Use a Candle to Find the Mystery Air Leak in Your Home

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With temperatures dropping across the country over the past few days, any air leaks likely in your home have become especially noticeable. Perhaps you knew these cracks and crevices were there, but weren’t ready to deal with them yet. Or maybe, you’ve taken the time to properly seal your home, and think you’ve taken care of all the leaks, but the steady stream of cold air coming through your wall says otherwise.

It seems like it should be straightforward enough: Find additional leaks, and then seal them. But sometimes, no matter how hard you try, you can’t locate the leak. Here’s what to do if you run into that problem.

How are youLight a candle to find air leaks in your home

One way to locate mysterious air leaks in your home is to use a candle. Here’s what to do:

find the right candle

in general, tall, thin Candles—like the ones you put in candlesticks, or use in candlelight—work better than candles that come in glass jars. This is because you will need the flame to be open and accessible.

Some experts, including those United States Department of Energy (DOE), suggest lighting incense sticks instead of candles for this task. While it will definitely get the job done, it will leave your house smelling like incense sticks (which not everyone has).

block off any sources of draft

This air-leak-detection method is more effective if there is no type blowing wind Coming from fans, or forced-air heating systems. It should be pretty easy to turn off any fan, but if you don’t want to turn off your furnace, at least wait until it’s actively blowing air through the vents. (Or close or temporarily block the vents.)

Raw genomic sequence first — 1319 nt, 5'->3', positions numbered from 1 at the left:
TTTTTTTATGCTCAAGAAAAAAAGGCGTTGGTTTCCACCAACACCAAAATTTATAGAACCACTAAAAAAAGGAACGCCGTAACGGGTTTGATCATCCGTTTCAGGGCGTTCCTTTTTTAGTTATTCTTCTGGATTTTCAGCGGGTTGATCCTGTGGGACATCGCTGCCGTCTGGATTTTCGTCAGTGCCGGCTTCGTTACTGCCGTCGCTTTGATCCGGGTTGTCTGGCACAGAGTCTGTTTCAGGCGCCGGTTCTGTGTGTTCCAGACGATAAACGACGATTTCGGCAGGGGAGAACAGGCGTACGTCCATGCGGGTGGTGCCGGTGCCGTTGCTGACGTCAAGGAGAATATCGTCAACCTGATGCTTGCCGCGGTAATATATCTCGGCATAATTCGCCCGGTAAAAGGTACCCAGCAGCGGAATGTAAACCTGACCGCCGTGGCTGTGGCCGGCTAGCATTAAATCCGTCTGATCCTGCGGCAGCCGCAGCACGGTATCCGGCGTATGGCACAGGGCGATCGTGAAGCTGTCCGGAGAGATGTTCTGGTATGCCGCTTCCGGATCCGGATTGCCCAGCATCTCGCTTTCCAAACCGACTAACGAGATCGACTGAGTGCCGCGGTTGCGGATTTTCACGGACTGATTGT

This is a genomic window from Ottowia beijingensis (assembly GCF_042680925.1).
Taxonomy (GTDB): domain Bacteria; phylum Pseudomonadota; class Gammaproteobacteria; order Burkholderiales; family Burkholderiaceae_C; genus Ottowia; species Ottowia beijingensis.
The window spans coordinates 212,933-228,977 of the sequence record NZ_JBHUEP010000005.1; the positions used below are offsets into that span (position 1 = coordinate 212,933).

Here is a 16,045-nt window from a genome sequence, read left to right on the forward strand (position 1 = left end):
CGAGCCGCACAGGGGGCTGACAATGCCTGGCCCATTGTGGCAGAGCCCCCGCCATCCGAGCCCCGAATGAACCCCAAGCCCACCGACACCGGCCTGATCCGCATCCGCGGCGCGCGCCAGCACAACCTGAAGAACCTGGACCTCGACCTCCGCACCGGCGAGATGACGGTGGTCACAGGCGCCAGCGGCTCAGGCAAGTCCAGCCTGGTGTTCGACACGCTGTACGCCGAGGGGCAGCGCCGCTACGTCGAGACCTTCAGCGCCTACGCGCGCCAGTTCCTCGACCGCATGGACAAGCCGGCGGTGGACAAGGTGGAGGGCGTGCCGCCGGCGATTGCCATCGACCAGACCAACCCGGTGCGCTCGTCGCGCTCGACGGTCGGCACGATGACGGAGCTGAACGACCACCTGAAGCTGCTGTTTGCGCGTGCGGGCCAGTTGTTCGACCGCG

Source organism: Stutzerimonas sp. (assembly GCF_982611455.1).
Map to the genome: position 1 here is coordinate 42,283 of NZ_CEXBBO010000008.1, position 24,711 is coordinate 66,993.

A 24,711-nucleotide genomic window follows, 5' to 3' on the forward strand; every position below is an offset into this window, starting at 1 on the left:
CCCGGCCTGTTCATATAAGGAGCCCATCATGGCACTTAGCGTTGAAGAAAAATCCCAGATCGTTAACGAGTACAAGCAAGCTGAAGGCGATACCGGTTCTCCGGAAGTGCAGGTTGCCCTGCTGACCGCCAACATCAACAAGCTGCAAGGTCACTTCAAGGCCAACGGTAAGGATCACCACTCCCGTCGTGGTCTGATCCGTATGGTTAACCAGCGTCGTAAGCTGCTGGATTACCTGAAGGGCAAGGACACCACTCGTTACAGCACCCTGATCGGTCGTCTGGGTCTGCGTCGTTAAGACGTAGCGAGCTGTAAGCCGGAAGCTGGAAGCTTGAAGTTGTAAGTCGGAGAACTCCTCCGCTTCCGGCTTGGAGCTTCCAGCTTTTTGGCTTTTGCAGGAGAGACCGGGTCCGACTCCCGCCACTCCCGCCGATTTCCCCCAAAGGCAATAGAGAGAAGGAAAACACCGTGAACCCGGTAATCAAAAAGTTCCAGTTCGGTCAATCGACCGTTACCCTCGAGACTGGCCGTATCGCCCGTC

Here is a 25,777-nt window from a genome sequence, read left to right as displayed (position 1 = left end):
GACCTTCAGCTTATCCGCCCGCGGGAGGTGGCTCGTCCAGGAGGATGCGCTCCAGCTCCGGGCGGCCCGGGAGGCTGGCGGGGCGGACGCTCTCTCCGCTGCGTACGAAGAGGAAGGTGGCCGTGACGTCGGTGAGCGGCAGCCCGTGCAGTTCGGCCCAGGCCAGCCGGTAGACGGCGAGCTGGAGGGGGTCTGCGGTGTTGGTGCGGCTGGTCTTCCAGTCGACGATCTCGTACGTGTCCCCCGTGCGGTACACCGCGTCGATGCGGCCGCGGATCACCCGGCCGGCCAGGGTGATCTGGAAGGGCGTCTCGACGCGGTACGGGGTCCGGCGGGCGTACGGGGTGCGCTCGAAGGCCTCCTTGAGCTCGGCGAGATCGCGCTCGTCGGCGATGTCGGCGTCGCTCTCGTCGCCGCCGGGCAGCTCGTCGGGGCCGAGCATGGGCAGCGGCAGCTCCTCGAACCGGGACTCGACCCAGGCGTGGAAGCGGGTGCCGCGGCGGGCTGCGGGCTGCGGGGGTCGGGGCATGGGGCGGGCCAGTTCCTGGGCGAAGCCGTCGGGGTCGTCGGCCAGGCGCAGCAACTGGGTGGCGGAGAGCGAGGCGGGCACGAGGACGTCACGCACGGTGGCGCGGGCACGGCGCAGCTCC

pass your house

Now light the candle and get to work. Starting at the wall, floor, or general area where you felt the air leak, slowly and with utmost care- move the candle around the room, noticing each time you pass over or near area prone to air leakageSuch as windows, doors, baseboards and switch plates.

If the flame flickers-or goes out completely-in a certain area, you’ve probably found your leak. But to be sure, hold the lit candle perfectly still near the same spot See if the flame flickers or goes out. (In the case of the first time, it happened because you were moving the candle around.)

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